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Modi Embarks on Development Diplomacy  in Africa
World Economy

Modi Embarks on Development Diplomacy in Africa

Indian Prime Minister Narendra Modi arrived in South Africa on Friday as part of his five-day, four-nation Africa tour aimed at enhancing ties with those countries, particularly in the economic sphere.
The prime minister has already concluded the first leg of his tour in Mozambique. After South Africa, he will go to Tanzania and Kenya. During his South Africa visit, Modi will meet President Jacob Zuma and also Cyril Ramaphosa, the deputy president, businessstandard.com reported.  
"My Africa tour, aimed at enhancing ties between India & Africa will begin from Mozambique in a brief but key visit," Modi tweeted ahead of his departure.
"My programs in South Africa will span across Pretoria, Johannesburg, Durban & Pietermaritzburg," he added.
India's globe-trotting premier's visit is considered as yet another charm offensive to promote his country's goods, services and investments, as well to as offset China's expanding influence on the resource-rich continent.
"This visit is about trade but it's also about investment and geopolitical connections," Anil Gupta, professor of strategy and globalization at the University of Maryland, was quoted as saying by CNBC.com.
Soft Power Position
India wants to be a maritime leader in the Indian Ocean and because these countries are strategically located on Africa's east coast, they are of great importance to New Delhi, Gupta explained.
India and Africa share deep historical ties dating back to colonial years and a two million-strong Indian diaspora on the continent places New Delhi in a significant soft-power position. But the world's number two economy, India's key economical rival in Asia, is now the dominant foreign power in Africa. Chinese investment and loans have flooded the continent, in sectors ranging from real estate to shipping, giving Beijing enormous diplomatic and military clout as well as a secure grip on the continent's commodity wealth, particularly energy.
As a result, India has been finding ways to counterbalance China's supremacy, particularly in the realm of development finance.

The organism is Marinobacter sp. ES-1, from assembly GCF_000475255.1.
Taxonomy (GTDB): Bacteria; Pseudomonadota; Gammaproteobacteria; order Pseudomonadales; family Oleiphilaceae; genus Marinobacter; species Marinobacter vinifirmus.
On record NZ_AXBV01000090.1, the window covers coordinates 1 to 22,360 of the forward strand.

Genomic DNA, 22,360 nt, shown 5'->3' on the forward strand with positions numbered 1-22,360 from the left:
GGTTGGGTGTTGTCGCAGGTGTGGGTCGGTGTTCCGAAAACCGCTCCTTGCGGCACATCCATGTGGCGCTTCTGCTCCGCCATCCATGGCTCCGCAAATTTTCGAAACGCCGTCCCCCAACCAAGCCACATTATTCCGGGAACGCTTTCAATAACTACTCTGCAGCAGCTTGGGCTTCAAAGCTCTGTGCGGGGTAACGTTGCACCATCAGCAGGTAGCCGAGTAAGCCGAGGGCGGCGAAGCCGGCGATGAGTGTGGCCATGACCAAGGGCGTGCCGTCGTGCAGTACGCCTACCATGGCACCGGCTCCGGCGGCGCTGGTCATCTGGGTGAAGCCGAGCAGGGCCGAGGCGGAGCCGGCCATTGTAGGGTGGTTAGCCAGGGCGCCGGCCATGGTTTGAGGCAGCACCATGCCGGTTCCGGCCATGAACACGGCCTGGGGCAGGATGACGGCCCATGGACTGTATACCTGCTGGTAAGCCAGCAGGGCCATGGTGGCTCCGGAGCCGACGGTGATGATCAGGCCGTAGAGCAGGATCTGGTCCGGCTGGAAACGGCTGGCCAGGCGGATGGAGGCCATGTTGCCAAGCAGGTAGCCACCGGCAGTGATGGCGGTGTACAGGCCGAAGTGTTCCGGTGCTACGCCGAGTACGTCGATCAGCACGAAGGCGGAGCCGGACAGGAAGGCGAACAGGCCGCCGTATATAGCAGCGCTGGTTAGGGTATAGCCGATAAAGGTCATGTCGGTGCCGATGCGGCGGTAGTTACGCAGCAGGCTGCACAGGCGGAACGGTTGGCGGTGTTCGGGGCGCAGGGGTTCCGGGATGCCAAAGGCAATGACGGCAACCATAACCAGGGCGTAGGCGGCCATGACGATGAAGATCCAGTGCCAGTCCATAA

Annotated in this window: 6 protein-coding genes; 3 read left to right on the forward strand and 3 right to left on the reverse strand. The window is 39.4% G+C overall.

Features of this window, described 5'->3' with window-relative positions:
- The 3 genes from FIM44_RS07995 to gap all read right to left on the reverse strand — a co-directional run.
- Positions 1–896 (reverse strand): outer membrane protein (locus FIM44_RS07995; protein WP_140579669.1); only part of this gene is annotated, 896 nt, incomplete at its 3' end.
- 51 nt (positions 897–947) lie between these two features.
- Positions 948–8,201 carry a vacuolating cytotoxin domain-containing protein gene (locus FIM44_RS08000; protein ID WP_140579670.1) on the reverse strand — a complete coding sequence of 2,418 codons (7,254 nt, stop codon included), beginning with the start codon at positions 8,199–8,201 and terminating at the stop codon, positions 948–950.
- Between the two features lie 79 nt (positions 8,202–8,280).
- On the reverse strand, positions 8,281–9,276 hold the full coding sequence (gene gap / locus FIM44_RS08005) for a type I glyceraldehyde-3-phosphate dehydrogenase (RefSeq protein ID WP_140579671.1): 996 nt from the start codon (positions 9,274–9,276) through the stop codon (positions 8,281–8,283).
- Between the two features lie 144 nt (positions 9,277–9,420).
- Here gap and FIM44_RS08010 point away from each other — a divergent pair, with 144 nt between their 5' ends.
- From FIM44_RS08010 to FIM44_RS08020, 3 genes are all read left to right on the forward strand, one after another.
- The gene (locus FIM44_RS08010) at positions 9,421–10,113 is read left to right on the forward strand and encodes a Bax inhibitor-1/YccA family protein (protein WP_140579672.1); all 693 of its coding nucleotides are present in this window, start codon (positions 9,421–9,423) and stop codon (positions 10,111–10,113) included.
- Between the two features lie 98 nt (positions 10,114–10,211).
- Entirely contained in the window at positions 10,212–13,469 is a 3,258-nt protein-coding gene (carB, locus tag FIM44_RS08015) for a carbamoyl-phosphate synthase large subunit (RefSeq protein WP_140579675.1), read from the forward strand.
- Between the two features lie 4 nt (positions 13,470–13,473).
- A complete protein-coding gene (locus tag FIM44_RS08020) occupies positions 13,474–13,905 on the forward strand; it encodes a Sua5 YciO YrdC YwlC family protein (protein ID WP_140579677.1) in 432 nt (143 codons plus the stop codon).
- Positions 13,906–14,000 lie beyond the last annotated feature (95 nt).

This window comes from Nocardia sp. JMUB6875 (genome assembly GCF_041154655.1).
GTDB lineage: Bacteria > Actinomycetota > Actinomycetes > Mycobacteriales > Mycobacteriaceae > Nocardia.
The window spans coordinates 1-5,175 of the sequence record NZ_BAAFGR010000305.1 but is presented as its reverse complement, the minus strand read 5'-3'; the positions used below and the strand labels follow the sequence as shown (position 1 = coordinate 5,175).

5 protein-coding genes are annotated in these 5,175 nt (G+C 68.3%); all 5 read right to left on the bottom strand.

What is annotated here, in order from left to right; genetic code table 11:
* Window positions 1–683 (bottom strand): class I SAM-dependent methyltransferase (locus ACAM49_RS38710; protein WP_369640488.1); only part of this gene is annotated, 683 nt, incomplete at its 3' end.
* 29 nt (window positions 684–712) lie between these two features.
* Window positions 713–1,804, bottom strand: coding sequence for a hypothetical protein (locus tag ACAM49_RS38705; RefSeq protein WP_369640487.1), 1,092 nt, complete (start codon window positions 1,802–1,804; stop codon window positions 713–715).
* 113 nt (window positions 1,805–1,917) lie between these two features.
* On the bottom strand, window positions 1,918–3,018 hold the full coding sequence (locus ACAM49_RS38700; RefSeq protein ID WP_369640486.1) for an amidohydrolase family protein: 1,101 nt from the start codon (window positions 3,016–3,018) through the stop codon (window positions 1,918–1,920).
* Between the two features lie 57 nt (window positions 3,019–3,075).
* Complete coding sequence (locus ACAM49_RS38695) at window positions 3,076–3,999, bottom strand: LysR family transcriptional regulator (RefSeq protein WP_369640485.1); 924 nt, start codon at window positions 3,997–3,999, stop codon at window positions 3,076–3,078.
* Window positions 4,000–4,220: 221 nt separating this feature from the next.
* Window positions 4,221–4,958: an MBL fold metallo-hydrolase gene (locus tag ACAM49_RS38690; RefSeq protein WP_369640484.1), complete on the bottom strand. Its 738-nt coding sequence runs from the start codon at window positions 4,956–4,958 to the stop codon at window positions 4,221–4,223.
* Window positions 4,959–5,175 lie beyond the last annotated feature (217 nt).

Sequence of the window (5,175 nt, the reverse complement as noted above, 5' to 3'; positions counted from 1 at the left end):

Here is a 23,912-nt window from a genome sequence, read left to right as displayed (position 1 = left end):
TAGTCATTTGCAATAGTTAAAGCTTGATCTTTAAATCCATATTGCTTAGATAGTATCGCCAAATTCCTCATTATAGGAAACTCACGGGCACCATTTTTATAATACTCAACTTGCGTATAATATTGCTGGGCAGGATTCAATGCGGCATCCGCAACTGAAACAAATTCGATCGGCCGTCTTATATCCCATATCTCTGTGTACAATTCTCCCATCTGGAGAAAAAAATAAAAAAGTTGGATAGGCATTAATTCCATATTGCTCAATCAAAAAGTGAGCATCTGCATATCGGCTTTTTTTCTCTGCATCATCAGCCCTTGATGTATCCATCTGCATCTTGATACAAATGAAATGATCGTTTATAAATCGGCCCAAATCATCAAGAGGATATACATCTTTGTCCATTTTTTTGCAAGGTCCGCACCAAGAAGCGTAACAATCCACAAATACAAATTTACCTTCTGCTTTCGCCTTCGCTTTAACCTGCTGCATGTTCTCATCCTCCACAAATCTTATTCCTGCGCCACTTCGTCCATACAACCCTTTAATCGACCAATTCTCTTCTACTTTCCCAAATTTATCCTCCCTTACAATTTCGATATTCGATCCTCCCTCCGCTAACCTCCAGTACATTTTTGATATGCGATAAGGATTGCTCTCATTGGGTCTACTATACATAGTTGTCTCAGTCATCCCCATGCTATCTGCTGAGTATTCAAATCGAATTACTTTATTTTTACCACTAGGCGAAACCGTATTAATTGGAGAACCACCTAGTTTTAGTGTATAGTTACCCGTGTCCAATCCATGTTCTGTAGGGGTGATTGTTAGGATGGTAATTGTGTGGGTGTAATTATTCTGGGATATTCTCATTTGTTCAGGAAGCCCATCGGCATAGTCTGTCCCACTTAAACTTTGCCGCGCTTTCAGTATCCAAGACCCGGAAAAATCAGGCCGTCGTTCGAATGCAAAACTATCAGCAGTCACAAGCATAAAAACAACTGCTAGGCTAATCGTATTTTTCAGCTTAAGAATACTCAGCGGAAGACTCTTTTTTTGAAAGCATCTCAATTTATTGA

"India's development diplomacy for the continent has been through a strategic shift," Rajrishi Singhal, senior fellow of geoeconomics studies at Mumbai-based think tank Gateway House, said in a recent note.
The Indian Export-Import (Exim) Bank, a government-owned institution that finances and promotes foreign trade, exemplifies that transition, he explained.
The bank's credit disbursal strategy to Africa was long centered on infrastructure and industrial projects, which placed India in direct competition with China. But as Exim looks to ramp up its investments over the next three years, it's likely to focus more on service exports instead, Singhal noted.
Service exports include healthcare, education, and information technology services, areas that are India's traditional strengths in Africa that may give the former a unique advantage over Beijing. In May, Exim extended $10 billion in lines of credit for healthcare projects across the continent. About 40 % of Exim's total loan exposure is to Africa, local media reports said in 2015.
Focus on 'Project Exports'
"Exim is also looking to sharpen its focus on another area of Indian strengths in Africa: project exports," Singhal added, referring to the term used for overseas construction and engineering projects. "It has requested the Reserve Bank of India to ease regulatory and compliance guidelines regarding minimum equity capital, leverage and the maximum that the bank can lend to a single borrower."
Geopolitics aside, alternative energies will also feature prominently on Modi's agenda, as India aims to triple its use of renewable energy by 2030.
The four countries on his tour are part of the International Solar Energy Alliance, an initiative that New Delhi launched at the CoP21 Climate Conference in Paris last year, Gupta noted. Across his tour and especially in Tanzania, Modi is scheduled to meet with "solar mamas," local women trained by Indian non-government organization Barefoot College to become solar power engineers.
According to Economist.com, Modi aimed to deepen in Mozambique, where Indian oil firms are betting heavily on offshore gas. However, China's $220 billion of trade with Africa currently dwarfs India’s $70 billion, as the cash-rich Chinese government has lavished the continent with aid and investment. Modi is hoping that Indian soft power, plus the talents of its traders and entrepreneurs, will eventually overtake China’s state-driven efforts.

 

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